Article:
New Orleans lost about half its population in 2005 as a result of the devastation wrought by Hurricanes Katrina and Rita, and the failure of the levees built to protect the city from flooding. As of the 2010 census, the population had recovered to 75 percent of its pre-Katrina level.
Most of us know of the tragic failure of multiple levels of government to respond adequately to the disaster, compounding the losses caused by nature and the failure of engineering. But, as David Simon noted in an interview reported in Part 1 of this 3-part blog series, the city’s resilient population has been slowly but surely coming back anyway, in no small part because of the strong sense of belonging that New Orleanians feel for their community.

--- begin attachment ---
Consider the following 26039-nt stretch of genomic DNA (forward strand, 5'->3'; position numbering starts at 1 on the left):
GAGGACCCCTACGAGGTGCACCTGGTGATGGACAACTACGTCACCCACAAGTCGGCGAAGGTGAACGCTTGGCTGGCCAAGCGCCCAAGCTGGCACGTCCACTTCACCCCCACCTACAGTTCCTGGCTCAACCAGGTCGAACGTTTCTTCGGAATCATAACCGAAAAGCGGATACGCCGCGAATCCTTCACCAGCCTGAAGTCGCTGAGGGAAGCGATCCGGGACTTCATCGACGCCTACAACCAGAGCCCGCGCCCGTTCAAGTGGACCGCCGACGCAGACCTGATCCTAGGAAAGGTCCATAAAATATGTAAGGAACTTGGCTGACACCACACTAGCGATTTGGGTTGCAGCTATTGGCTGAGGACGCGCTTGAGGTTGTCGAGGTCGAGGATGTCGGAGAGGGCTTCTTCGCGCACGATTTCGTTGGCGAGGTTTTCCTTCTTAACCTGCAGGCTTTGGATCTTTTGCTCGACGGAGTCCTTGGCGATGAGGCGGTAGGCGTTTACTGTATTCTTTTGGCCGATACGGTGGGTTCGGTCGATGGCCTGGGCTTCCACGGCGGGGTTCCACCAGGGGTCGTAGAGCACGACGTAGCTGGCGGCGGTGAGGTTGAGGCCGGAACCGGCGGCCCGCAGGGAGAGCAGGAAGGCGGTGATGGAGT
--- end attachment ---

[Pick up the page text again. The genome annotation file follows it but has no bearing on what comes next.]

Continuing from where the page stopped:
One of the ways in which this has been manifested is in the rebuilding and re-inhabiting of severely damaged homes. To say the least, this has not been a large-scale and highly coordinated effort, and certainly not a quick one. But it is perhaps even more impressive that it has been happening in small increments, a house at a time, occasionally an enclave at a time, because of determined residents, often with the assistance of grassroots charities and volunteers. I want to stress the “grassroots” part of this: the more locally based the effort, the more likely the product will be true to the character of the city and the people who make it special.